Study shows our species is still evolving and changes in natural selection could be the major reason.
Humans haven’t developed genetic mutations for telepathy or superpowers just yet, but a new study shows our species is still evolving in unique ways and changes in the natural selection could be the major reason.
An investigation by Dr. Teghan Lucas at Flinders University and Professor Maciej Henneberg and Dr. Jaliya Kumaratilake at the University of Adelaide published in the Journal of Anatomy has shown a significant increase in the prevalence of the median artery in humans since the late 19th century.
The Median artery is the main vessel that supplies blood to the human forearm and hand, when first formed in the mother’s womb but it disappears once two arteries seen in adults develop. But many people now retain the median artery for their whole life in addition to the other two arteries (about one in three).
This evolutionary trend will continue in those born 80 years from today, with the median artery becoming a common in the human forearm.
The radial and ulnar arteries usually replace the median artery during developmental stages in the womb, so most adults obviously don’t have a median artery, but increasing numbers of cases retain the artery, so a person can have all three arteries, because the median artery poses no actual health risk.
Dr. Teghan Lucas from Flinders University says this study into the prevalence of the artery over generations shows that modern humans are evolving at a faster rate than at any point in the past 250 years.
“Since the 18th century, anatomists have been studying the prevalence of this artery in adults and our study shows it’s clearly increasing. The prevalence was around 10% in people born in the mid-1880s compared to 30% in those born in the late 20th century, so that’s a significant increase in a fairly short period of time, when it comes to evolution.”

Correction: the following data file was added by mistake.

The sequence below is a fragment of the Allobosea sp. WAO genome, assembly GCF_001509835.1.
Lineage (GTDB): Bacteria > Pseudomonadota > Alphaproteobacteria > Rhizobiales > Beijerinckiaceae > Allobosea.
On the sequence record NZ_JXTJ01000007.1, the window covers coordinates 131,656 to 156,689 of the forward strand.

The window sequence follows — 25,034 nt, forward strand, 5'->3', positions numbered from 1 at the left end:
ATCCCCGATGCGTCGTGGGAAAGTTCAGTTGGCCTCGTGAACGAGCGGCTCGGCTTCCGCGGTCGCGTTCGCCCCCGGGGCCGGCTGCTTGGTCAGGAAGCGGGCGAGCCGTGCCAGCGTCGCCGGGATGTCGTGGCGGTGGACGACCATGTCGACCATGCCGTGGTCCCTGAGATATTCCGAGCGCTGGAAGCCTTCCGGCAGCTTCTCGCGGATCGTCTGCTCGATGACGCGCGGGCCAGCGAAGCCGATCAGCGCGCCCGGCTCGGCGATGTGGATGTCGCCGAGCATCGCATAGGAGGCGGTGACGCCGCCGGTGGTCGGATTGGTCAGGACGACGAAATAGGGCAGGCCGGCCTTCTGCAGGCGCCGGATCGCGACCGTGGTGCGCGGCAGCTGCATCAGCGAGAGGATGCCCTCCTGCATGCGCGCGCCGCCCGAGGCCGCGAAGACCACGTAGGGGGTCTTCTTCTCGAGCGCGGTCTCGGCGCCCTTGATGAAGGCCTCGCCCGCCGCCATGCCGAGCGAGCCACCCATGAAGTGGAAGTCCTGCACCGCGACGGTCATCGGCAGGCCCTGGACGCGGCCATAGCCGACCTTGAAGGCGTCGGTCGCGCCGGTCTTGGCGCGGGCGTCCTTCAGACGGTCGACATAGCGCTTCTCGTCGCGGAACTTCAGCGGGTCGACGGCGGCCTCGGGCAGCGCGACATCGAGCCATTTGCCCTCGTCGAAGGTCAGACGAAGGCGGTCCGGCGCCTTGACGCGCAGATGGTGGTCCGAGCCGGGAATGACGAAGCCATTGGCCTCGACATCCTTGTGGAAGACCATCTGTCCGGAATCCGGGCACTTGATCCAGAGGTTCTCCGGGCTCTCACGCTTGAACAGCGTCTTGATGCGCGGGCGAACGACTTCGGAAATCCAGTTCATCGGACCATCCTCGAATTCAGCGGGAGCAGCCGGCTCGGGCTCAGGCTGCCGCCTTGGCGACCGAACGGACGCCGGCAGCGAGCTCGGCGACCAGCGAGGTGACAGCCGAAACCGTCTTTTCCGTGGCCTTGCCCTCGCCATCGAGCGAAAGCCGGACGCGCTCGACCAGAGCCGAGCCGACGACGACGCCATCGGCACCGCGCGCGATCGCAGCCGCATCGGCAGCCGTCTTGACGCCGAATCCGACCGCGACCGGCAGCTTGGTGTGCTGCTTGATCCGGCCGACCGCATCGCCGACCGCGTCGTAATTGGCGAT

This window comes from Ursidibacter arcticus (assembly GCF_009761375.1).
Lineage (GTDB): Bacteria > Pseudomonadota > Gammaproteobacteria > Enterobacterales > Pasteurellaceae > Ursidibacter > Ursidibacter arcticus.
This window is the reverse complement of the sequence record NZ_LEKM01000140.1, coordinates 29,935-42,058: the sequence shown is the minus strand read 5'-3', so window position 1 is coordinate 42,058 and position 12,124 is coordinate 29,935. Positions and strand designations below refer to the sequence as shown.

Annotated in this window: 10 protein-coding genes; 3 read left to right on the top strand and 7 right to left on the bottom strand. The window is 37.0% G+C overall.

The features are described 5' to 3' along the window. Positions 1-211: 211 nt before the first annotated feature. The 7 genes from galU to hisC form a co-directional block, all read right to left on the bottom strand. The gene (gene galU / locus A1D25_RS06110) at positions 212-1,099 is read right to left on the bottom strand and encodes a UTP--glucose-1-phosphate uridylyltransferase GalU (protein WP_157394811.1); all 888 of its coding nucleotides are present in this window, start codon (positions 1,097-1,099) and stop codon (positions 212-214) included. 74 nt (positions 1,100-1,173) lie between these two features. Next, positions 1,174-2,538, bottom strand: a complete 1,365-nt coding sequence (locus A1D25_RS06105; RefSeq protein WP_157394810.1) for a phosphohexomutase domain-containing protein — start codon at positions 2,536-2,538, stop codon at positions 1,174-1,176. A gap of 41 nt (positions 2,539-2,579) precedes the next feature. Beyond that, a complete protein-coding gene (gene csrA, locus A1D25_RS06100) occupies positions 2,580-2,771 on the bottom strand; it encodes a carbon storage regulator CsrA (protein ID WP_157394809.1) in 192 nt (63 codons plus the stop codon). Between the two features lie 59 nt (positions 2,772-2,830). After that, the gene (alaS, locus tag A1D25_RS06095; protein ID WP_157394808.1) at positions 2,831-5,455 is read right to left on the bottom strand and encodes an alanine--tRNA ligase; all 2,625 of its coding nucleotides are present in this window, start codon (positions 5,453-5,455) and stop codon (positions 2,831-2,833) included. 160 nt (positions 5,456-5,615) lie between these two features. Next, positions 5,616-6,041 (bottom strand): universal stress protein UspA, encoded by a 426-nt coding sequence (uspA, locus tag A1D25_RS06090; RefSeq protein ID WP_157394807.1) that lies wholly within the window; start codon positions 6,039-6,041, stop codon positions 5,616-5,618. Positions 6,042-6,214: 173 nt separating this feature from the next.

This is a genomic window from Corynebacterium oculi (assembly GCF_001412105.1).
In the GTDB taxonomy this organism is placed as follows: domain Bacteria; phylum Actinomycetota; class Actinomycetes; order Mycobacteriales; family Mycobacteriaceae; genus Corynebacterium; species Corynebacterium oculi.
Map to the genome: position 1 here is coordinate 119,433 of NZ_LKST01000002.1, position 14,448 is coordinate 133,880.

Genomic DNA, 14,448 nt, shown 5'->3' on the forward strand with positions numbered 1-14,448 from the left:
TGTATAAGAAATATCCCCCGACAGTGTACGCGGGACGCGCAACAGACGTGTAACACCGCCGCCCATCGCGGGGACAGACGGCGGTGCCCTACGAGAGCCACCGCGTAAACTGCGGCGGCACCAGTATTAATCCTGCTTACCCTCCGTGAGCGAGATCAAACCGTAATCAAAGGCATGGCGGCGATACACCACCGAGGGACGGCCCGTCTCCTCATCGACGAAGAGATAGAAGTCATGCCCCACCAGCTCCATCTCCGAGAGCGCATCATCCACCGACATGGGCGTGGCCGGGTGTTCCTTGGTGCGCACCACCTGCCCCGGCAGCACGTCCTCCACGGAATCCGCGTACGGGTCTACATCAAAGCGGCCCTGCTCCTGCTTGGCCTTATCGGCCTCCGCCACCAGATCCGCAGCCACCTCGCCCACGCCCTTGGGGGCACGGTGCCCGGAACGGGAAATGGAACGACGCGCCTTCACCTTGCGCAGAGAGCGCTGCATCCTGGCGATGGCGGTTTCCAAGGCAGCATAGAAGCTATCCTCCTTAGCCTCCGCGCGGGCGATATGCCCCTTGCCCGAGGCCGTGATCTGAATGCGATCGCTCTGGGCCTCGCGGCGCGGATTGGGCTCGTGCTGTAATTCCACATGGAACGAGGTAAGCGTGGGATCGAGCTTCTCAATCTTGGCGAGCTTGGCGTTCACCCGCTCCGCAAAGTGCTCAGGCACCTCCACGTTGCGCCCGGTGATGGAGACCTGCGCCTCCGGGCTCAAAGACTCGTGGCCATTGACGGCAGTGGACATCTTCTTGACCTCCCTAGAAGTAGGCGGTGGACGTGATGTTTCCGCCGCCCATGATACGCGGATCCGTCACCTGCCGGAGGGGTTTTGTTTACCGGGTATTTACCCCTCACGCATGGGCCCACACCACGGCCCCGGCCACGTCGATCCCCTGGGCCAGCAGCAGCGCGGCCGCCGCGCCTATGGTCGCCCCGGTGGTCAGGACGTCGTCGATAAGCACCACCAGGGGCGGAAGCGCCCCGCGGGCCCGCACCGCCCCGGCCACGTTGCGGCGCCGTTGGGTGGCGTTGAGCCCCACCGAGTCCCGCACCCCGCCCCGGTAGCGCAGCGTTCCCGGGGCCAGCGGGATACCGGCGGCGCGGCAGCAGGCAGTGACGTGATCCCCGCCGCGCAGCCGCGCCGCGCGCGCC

“This increase could have resulted from mutations of genes involved in median artery development or health problems in mothers during pregnancy, or both actually. If this trend continues, a majority of people will have median artery of the forearm by 2100.”
Dr. Teghan Lucas at Flinders University explains humans have shown a significant increase in the prevalence of the median artery in humans since the late 19th century. This evolutionary trend will continue in those born 80 years from today, with the median artery becoming a common in the human forearm as a result of natural selection. Credit: Flinders University
The research group investigated the prevalence of artery in each generation by analyzing published records and dissecting cadavers from individuals born in the 20th century.
Senior author Professor Maciej Henneberg who is also a member of the Institute of Evolutionary Medicine at the University of Zurich, Switzerland, says the median artery offers benefits because it increases overall blood supply and can be used as a replacement in surgical procedures in other parts of the human body.
“This is micro evolution in modern humans and the median artery is a perfect example of how we’re still evolving because people born more recently have a higher prevalence of this artery when compared to humans from previous generations.”
“We’ve collected all the data published in anatomical literature and continued to dissect cadavers donated for studies in Adelaide and we found about one-third of Australians have the median artery in their forearm and everyone will have it by the end of the century if this process continues.”
Other examples of human anatomy changing over time, include the prevalence of spina bifida occulta (opening of the sacral canal), abnormal connections of two or more bones in feet, increasing absence of wisdom teeth, thyroidea ima artery (branch of the aortic arch) — decreased over time, disappeared completely by the end of the 20th century) and fabella (small bone in the back of the knee joint — increased over time).
References: “Recently increased prevalence of the human median artery of the forearm: A microevolutionary change” by Teghan Lucas, Jaliya Kumaratilake and Maciej Henneberg, 10 September 2020, Journal of Anatomy.